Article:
This isn’t for the kids so despite this being an animated feature, do leave them at home; there is a sex scene that is fairly graphic and intense, a scene of Puppet-lingus that may be difficult to wipe from your memory even if you try. Brain bleach is awfully expensive these days, after all. Still, there is enough here that is thoughtful to warrant a look, if nothing else to provoke some stimulating conversation, something ironically Michael doesn’t have enough of. If you’re looking for something to take you out of the ho-hum of life, this is it.

REASONS TO GO: Surprisingly human. Thought-provoking.
REASONS TO STAY: Occasionally confusing. A bit sloggy around the middle.
FAMILY VALUES: Some very adult sexuality, graphic nudity and strong language. Definitely not for the kids.
TRIVIAL PURSUIT: The film debuted at South by Southwest 2015.
CRITICAL MASS: As of 1/30/16: Rotten Tomatoes: 91% positive reviews. Metacritic: 87/100.
COMPARISON SHOPPING: David and Lisa
FINAL RATING: 6/10
NEXT: The Tail Job

A Very Murray Christmas


More fun to make than it is to watch?

More fun to make than it is to watch?

(2015) Musical (Netflix) Bill Murray, Paul Shaffer, George Clooney, Miley Cyrus, Chris Rock, Michael Cera, Rashida Jones, Jason Schwartzman, Maya Rudolph, Jenny Lewis, Amy Poehler, David Johansen, Dmitri Dimitrov, Julie White, Phoenix. Directed by Sofia Coppola

Back in the day, celebs like Dean Martin and Judy Garland used to put on Christmas specials and variety shows that would have the thinnest of plot lines but were mainly an excuse for them to sing a few Christmas tunes, have a few friends show up and generally just be themselves.

Director Sofia Coppola is trying to resurrect that vibe and has picked the perfect guy to do it; Murray plays a version of himself, contracted to do a live Christmas special at the Hotel Carlyle in New York City with its retro-cool Bemelmans’s Bar and Cafe Carlyle. An impressive guest list and audience however has evaporated as the city is paralyzed by a blizzard. Sensing catastrophe, Murray sinks into a booze-fueled depression as Hollywood handler-types (Poehler, White) and wanna-be agents (Cera) beset his Christmas mellow.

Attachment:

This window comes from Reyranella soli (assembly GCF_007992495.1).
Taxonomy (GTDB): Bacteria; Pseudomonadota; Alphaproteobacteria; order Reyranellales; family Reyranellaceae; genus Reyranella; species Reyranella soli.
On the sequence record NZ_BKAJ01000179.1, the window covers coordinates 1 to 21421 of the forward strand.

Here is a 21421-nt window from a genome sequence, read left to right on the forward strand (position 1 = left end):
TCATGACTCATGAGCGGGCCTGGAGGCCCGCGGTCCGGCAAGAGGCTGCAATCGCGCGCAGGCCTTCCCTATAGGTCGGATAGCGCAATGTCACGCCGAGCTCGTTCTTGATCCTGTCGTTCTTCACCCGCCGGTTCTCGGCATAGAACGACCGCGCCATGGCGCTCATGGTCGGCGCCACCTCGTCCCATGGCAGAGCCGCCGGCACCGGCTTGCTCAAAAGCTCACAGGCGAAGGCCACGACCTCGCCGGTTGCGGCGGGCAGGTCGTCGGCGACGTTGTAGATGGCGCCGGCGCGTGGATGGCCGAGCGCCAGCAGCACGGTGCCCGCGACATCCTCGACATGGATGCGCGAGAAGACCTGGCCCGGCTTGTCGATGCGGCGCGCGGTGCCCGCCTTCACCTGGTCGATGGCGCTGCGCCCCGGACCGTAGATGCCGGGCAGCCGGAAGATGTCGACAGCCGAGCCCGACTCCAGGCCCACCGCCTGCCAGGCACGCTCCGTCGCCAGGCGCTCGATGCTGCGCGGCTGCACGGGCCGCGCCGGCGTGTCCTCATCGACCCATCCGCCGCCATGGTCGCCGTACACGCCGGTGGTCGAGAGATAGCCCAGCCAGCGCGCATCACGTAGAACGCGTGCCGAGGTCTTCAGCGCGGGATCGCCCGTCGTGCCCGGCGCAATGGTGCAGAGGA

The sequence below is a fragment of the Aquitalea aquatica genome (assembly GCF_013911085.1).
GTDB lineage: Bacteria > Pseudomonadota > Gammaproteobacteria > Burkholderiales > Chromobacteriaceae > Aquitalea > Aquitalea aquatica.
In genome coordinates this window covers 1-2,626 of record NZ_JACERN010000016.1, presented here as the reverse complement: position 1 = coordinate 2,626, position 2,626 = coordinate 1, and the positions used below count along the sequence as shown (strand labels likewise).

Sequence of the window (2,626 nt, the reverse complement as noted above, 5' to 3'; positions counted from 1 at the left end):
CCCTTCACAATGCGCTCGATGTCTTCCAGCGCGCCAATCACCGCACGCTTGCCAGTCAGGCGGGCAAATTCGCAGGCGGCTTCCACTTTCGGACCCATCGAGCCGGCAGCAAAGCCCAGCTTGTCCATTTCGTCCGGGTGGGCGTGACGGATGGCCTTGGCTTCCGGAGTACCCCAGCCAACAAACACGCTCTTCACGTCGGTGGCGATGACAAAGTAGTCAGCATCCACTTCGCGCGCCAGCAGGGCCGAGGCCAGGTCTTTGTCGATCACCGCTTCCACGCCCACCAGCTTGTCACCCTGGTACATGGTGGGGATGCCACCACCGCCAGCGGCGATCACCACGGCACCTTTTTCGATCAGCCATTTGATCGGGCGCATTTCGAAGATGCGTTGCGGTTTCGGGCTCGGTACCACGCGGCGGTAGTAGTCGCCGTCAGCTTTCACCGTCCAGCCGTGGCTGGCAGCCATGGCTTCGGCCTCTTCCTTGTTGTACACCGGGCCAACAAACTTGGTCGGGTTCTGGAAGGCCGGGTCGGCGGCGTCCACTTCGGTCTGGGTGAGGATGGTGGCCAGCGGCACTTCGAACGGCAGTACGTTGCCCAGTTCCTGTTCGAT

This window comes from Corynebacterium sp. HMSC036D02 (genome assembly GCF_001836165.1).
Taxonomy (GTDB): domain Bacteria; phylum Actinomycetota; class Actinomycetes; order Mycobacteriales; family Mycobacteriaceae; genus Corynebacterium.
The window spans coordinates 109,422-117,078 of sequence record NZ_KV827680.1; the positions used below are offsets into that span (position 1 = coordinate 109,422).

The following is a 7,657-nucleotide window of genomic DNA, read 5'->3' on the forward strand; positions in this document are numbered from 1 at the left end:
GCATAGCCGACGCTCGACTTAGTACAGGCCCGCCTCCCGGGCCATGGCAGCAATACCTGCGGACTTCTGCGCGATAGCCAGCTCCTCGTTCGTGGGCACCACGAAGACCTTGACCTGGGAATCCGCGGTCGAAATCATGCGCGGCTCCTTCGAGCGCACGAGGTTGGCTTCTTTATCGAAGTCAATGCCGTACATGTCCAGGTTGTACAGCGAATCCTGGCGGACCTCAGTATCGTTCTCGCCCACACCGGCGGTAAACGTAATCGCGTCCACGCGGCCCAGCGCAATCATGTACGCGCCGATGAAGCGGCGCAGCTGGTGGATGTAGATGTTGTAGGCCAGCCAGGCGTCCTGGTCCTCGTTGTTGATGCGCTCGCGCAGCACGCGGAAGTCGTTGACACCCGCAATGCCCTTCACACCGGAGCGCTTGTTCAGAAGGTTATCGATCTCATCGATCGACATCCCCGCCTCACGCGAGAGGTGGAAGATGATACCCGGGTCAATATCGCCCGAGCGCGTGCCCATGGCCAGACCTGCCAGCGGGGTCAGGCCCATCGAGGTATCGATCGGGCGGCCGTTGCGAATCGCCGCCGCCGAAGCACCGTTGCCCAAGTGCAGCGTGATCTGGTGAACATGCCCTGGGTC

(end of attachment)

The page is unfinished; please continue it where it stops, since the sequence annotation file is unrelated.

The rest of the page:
Guests happen by (Rock) or turn up as hotel employees (Lewis as a waitress, who has one of the better songs when she covers the Pogues’ “Fairytale of New York”, the band Phoenix whose frontman is married to Coppola, as a group of singing chefs) and musical numbers ensue. Murray captures the barfly/hipster mode nicely and sings adequately, but this is the type of Christmas show you’ll want to watch with a shaker full of martinis, a bowlful of peanuts and a pack of cigarettes.

Murray is a genial host but not in the tradition of a Dean Martin, a Mel Tormé or a Steve and Edie. Yes, he’s got that same rumpled charm that Dino had, but there is a weather-beaten feel to him, like someone who’s been too far and seen too much. The show opens with a bluesy downbeat Christmas song that sets the tone; world-weary Murray feeling the depression that often accompanies the Holidays. Essentially confined to the hotel by the weather and prowling the hallways like a claustrophobic cat, he hangs out in the bar and drinks away his sorrow, interacting with a bride (Jones) and groom (Schwartzman) whose wedding fell apart and whose relationship may be as well and listening to a lounge singer (Rudolph) belt out a few Christmas tunes.

Much of the action takes place in the hotel, other than a fantasy sequence featuring Clooney and Cyrus that takes place after Murray passes out. This is the kind of Christmas special for the crowd that identifies strongly with Mickey Rourke in Barfly or Nicolas Cage in Leaving Las Vegas. And yet, there is a hipness to it, like Murray has us in on the coolest night in that crazy New York town ever, a place where Chris Rock might just stumble in from out of the cold and warble a duet of “Do You Hear What I Hear?” with Murray.

So this isn’t for everybody, needless to say. Some will find it too irreverent and even take insult – those who think there’s a war on Christmas might see this as yet another salvo (it’s not). I think it’s far more subversive, taking a pot shot at our attitudes towards the holiday and snickering at it, reminding us at once that there are those who are lonely and depressed at this time of year, but also reminding us that the holidays can take a bunch of strangers and make them family, even if just for one night. In that sense, A Very Murray Christmas is suffused with holiday magic. I don’t know that this would bear repeated viewings but I suspect that those who revel in this sort of thing will make it an annual tradition. As for me, I’ll take A Charlie Brown Christmas every time.

REASONS TO GO: Hippest Christmas special ever. Murray is always a hoot.
REASONS TO STAY: Might be overly irreverent for some. A bit heavy on the quirk.
FAMILY VALUES: Some profanity, adult themes, drinking and general attitude.